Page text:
For what it's worth, I'm a self-taught software developer of 15+ years' experience and I've consumed plenty of material about science and scientific history - but without any academic STEM study.

I hadn't heard of him - at least to the extent that I remember.

Whereas of course I know plenty about Turing.

And for what it's worth I know much more of Turing's life than Hawking's, Goodall's or Watson's.

The question of how many non-CS/STEM-qualified people have heard about him is an interesting one to explore, and it can do without the poisonous tone you've introduced.

There are thousands of important mathematicians, electrical engineers, computer scientists, etc. languishing in obscurity who don’t get the credit they deserve.

Shannon, as one of the best known and most celebrated scholars (in any field) of the 20th century, and by any reasonable standard a scientific superstar, is not one of them.

It’s like saying “Le Corbusier doesn’t get the credit he deserves. Nobody outside architecture has heard of him. Everyone knows Frank Lloyd Wright, but what about Le Corbusier?!” Or “Carl Jung doesn’t get the credit he deserves. Nobody outside of psychiatry has heard of him. Everyone knows Sigmund Freud, but what about Jung?!”

Pick whatever field you want, and I’m sure you can find a list of seminal figures who are well known to anyone with basic knowledge of the field (say, anyone who took an intro course in college) and familiar to anyone with broad cultural education, but not as recognizable to the man on the street as top athletes or rock stars. Claiming that these people are unrecognized or unheard of is absurd.

Your comparison to Freud and Jung refutes the very point you're trying to make.

I have approximately the same (quite high) level of lay-person interest in psychology as I do in science, and I know more about Jung than I do about Freud.

On Jung's Wikipedia page, the "In Popular Culture" section contains 19 items. Freud's page doesn't have such a section - though of course he is still very well known in the mainstream, but not materially more so than Jung.

Turing's "Portrayal" section on his Wikipedia page contains 14 items across theatre, literature, music and film. No comparable section exists for Shannon, and you couldn't create one that would come close to Turing's.

This is all that your parent was trying to say. Not that Shannon is unrecognised within his field or "less recognizable to the man on the street as top athletes or rock stars", but less recognised in mainstream culture than fellow computer scientist Alan Turing.

Returning to your original comment:

> Yeah! Nobody has heard of that guy. His Mathematical Theory of Communication only has 112 thousand (!!!) google scholar citations, apparently the #4 most cited paper of all time in any field (#1–3, 5–9 are biochem/chem papers, and #10 is clinical psych).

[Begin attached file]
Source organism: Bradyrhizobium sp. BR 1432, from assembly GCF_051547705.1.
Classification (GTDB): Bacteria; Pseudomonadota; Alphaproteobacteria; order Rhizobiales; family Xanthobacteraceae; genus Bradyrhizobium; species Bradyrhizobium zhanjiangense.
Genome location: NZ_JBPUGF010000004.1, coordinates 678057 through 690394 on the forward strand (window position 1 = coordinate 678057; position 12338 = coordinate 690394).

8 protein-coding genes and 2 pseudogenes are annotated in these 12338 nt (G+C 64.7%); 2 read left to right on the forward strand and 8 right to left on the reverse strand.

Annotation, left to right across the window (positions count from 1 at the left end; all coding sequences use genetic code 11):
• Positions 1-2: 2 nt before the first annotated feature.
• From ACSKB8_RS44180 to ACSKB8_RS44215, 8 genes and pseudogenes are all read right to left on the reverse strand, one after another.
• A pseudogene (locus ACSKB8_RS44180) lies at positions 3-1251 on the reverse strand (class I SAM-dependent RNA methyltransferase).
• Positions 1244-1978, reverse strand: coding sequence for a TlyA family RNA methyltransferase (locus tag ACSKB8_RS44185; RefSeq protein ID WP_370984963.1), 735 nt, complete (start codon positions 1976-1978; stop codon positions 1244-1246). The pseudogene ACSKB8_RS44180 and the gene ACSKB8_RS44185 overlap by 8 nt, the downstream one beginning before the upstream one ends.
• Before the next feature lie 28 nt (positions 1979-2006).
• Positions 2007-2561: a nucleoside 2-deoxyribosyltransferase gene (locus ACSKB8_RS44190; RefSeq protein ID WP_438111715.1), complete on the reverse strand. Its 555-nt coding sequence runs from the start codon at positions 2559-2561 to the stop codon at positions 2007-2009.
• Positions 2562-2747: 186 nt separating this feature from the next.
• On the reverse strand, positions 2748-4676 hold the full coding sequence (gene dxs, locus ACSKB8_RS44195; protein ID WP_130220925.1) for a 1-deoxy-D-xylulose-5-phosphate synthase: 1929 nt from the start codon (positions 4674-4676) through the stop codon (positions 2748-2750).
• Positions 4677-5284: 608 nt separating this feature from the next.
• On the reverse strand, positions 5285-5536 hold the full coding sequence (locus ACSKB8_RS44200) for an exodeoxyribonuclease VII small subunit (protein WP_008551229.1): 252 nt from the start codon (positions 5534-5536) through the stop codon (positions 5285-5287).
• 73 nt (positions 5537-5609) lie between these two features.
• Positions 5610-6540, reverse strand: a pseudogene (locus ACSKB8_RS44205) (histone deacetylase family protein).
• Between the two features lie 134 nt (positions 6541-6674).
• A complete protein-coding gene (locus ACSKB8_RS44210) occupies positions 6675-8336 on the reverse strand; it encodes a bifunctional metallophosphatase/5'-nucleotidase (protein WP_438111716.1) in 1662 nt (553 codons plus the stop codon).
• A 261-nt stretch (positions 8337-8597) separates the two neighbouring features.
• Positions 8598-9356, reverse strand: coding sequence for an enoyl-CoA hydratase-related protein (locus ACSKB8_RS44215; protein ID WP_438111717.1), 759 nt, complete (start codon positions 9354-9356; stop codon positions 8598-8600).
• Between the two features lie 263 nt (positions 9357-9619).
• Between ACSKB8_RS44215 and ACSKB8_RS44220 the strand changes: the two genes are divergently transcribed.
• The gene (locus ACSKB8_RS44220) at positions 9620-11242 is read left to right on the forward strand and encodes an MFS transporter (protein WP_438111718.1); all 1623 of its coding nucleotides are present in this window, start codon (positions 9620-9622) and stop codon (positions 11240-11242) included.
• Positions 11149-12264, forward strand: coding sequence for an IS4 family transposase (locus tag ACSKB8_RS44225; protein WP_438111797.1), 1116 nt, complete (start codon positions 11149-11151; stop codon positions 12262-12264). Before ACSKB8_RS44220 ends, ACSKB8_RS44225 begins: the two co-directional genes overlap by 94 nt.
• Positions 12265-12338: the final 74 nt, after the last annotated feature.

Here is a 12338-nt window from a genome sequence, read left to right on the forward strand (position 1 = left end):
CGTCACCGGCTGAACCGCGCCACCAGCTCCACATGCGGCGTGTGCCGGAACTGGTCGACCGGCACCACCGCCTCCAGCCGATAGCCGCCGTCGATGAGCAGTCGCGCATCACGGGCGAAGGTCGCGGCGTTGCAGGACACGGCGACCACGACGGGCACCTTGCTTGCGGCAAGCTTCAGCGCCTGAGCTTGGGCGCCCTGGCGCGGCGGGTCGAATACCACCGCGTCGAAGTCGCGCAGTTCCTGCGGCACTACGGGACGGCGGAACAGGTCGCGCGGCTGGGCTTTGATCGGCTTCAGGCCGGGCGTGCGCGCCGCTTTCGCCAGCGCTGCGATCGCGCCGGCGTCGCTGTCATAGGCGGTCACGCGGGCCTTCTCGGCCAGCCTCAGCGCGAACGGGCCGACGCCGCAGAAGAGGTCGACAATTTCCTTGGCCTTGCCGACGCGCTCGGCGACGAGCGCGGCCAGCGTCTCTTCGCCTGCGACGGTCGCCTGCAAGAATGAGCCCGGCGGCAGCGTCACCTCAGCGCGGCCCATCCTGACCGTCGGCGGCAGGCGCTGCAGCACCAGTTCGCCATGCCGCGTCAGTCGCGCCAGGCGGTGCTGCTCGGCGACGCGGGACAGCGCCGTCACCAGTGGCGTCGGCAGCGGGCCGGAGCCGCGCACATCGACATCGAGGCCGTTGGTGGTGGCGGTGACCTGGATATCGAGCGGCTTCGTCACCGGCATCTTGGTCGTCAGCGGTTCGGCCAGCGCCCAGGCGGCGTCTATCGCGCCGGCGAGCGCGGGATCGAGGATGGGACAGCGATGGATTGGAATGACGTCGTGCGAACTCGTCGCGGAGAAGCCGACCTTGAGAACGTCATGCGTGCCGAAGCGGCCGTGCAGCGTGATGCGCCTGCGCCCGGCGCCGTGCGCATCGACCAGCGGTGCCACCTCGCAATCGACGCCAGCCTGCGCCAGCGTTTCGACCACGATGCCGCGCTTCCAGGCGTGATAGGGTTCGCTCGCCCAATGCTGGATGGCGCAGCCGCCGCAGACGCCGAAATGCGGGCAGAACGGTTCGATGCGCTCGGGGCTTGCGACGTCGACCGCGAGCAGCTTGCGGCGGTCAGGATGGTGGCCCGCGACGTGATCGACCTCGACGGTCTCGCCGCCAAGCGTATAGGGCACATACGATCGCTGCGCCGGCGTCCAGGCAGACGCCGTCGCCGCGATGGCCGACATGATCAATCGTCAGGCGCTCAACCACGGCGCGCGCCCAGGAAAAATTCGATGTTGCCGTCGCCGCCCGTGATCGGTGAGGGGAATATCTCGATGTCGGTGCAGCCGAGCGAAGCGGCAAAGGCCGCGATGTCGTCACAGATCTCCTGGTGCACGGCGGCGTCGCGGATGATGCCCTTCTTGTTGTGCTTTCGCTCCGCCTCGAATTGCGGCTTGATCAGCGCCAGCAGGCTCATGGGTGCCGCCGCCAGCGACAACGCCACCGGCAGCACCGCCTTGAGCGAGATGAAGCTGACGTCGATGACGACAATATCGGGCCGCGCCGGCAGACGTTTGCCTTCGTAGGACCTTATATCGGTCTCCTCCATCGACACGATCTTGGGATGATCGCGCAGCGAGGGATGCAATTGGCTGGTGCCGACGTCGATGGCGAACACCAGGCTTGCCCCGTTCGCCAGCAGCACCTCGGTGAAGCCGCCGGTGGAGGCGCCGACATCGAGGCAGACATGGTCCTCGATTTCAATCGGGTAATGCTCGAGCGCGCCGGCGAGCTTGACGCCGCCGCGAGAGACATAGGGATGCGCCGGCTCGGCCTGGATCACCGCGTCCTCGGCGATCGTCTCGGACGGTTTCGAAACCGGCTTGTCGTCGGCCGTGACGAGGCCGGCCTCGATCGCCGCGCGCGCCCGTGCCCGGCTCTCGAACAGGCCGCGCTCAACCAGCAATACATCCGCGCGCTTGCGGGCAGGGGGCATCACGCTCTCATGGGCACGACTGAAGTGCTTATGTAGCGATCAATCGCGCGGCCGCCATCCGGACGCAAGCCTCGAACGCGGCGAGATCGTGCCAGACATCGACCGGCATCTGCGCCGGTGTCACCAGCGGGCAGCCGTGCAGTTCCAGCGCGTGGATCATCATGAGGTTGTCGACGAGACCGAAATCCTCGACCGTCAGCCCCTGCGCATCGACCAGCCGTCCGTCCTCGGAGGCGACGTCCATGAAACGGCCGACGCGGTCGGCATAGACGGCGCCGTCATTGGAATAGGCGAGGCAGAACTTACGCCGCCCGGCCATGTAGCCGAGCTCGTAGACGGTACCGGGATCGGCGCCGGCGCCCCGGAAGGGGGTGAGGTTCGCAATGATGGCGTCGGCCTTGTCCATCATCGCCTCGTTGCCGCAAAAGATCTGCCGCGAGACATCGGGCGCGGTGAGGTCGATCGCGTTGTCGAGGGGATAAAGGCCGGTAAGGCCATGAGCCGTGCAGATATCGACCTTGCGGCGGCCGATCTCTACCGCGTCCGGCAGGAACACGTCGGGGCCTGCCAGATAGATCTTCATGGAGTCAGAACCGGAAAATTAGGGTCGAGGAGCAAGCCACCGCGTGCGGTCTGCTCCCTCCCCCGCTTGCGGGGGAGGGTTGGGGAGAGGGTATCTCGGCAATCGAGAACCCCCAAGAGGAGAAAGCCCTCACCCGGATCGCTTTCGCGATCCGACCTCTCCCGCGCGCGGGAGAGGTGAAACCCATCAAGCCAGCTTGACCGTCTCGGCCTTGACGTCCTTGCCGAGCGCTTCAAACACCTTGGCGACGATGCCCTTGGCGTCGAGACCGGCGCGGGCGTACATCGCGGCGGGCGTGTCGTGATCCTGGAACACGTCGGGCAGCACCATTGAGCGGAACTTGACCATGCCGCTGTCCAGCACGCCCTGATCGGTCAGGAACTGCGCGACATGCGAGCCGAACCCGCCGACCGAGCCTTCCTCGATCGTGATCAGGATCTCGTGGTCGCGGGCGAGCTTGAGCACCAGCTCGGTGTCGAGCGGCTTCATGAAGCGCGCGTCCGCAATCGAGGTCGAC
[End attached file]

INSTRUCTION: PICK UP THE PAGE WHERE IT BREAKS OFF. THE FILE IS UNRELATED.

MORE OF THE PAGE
> For comparison, Turing has 5 papers with 10–12k citations each.

The _entire point_ your parent was trying to make was that Shannon is vastly more credentialed and recognized within his field, yet little known in the mainstream.

Why get so worked up over a point on which there's basically no substantive disagreement?

It's probably the case that there are no scientists besides maybe Einstein (E = mc^2) and Newton (apple falling from the tree -> gravity) that the general public would be able to identify by name and refer to one thing that very roughly approximates what they did.

Who knows though, given the public's enthusiasm for modern tech and its stars (Jobs, Musk, Gates, Bezos, etc.) maybe one day scientists' work might make a "Casey's Top 40"-like popular countdown if presented the right way!

Till then there's always Epic Rap Battles of History, here's Einstein vs. Hawking (120 million views): https://www.youtube.com/watch?v=zn7-fVtT16k

And he was handsome too! Some guys have it all.

"A Mathematical Theory of Communication" is a beautiful read. You easily find the PDF but once the latex source was available as well - in case you want to reformat for e-book reader: https://web.archive.org/web/20130129025547/http://cm.bell-la...

I cannot overstate this point and upvote it enough.

The reason Claude Shannon is a legend has a lot to do with the fact that his ideas are not just correct and draw from his multidisciplinary knowledge, but also expertly communicated. It is an incredibly readable paper and only absolutely requires a little bit of mathematics when he is describing how to convert a state machine for Morse code to a matrix which would allow someone to calculate how many bits per time unit can actually be transmitted in Morse code -- and this is not absolutely essential, it is calculated in a different way and also it is communicated that you can easily take his word for it that it is whatever numerical value it was. A lot of the arguments about fitting a stream of symbols into an encoding for noisy channels have these lovely diagrams that help to elucidate exactly what he's talking about.

If you want to make that same sort of impact, it is not just important to be a great mind, but to spend a bunch of time practicing how you communicate that information.

It was said that had the transistor not been discovered at Bell Labs, it would have developed somewhere else in the world within years. In fact, very similar work was taking place at Westinghouse in France under Mataré [0] and Heinrich Welker.